National Assembly Shut Down By Disabled Persons
Hundreds of people with different kinds of disabilities stormed the National Assembly yesterday and paralysed activities for several hours. The protest was led by the Executive Governor of Nasarawa State, Tanko Almakura and Senator Bode Olajumoke, who were members of the Joint National Association of Persons with Disability (JONAPWD).
JONAPWD had the support of the International Republic Institute (IRI) to protest against the delay in signing the bill on disability, which was returned to the National Assembly by President Goodluck Jonathan for a rework.
Vehicular and human movement into and out of the National Assembly complex were halted as the blind, the deaf and people on wheel chairs formed a barricade at the main gate.
Mostly affected were visitors and hordes of government officials invited for engagements by various committees of the Senate and House of Representatives.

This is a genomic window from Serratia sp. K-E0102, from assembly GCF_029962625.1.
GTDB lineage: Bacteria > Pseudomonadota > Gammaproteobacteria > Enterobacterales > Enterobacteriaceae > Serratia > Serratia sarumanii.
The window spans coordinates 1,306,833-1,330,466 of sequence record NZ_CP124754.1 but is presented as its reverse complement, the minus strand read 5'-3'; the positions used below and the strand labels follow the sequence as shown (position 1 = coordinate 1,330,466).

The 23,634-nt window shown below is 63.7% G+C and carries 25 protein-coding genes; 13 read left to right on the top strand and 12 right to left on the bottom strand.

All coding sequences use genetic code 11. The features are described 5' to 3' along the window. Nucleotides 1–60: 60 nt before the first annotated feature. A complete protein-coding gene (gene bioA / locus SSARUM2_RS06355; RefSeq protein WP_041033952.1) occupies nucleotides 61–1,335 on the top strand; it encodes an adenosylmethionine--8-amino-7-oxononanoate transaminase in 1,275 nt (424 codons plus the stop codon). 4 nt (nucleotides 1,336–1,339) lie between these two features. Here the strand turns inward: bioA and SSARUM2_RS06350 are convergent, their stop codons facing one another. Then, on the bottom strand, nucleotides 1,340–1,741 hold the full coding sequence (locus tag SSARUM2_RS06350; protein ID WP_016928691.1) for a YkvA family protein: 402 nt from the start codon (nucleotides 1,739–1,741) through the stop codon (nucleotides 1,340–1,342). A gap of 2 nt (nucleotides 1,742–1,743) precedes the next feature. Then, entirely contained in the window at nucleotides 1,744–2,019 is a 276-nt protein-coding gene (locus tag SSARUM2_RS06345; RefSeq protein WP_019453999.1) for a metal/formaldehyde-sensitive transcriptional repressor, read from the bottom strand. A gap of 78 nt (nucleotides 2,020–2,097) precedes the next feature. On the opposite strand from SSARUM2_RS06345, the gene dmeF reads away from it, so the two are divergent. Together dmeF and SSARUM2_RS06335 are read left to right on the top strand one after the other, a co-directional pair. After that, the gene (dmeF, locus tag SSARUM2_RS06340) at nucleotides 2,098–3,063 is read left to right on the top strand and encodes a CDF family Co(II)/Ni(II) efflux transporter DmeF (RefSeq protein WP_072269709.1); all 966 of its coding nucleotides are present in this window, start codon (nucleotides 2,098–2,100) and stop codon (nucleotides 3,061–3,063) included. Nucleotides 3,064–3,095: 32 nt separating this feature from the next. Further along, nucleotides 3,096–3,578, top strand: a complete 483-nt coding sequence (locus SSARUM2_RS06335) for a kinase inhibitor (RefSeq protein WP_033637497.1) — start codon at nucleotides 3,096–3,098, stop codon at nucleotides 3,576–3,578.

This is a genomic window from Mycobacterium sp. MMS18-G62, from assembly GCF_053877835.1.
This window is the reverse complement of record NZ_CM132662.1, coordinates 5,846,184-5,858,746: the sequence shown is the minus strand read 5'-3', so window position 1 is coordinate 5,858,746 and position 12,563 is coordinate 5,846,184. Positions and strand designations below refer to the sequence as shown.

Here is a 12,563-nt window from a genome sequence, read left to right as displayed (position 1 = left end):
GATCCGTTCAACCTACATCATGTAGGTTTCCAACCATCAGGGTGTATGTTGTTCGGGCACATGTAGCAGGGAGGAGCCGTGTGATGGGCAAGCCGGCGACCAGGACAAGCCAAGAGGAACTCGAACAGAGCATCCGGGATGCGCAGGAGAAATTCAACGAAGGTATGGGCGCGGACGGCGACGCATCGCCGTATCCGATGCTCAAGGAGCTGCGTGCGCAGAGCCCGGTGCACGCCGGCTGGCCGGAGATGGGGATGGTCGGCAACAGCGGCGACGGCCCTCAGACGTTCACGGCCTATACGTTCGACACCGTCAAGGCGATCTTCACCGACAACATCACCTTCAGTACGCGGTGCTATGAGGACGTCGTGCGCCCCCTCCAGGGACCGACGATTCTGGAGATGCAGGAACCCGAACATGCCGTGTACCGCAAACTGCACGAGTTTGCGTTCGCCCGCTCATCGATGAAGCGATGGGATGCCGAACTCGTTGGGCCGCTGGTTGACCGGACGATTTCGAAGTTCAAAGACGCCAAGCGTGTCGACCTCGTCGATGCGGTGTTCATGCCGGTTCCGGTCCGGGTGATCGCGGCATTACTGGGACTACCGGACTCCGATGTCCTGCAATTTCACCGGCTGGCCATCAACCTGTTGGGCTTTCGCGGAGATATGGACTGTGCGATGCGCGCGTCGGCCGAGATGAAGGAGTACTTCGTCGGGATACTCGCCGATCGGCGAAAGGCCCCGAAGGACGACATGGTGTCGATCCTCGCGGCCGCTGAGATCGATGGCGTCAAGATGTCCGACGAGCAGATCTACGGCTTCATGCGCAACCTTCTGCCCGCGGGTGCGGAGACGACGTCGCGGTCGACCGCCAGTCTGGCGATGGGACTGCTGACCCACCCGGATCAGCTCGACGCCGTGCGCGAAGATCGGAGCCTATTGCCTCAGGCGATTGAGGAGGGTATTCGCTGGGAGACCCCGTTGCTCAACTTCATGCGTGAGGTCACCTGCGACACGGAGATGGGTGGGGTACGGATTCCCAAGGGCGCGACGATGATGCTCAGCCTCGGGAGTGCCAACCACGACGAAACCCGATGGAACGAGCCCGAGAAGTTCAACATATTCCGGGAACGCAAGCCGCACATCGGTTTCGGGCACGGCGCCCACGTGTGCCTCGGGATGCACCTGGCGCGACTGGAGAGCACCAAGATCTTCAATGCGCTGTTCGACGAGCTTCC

A detachment of police and plain cloth security men were able to convince the protesters to appoint a 15-member team to meet with the leadership of the National Assembly as they pleaded for understanding because of the security situation in the country.
The delegation was led by the Nasarawa State Governor, Almakura, Senator Olajumoke and the National Chairman of JONAPWD, Mr Danlami Basharu.
After presenting the letter of protest to the leadership, Almakura commended the response of the National Assembly to the demand of the physically challenged, saying they were warmly received.
“We were delighted that people with disability were appreciated by the leadership of National Assembly. We were received very friendly and they promised to expedite action on our request.
“We were in the National Assembly yesterday to remind the lawmakers that the bill on disability that was passed over a year ago was yet to be assented to and we feel it is not proper because people with disabilities were being discriminated against in appointment and employment.”
Governor Almakura said that the over 22 million disabled people in Nigeria were only asking for their rights and not for any favour, adding that with the huge population of disabled, it would be counter -productive to ignore such group.
He added that he loved to identify with the disabled persons so as to give them hope.
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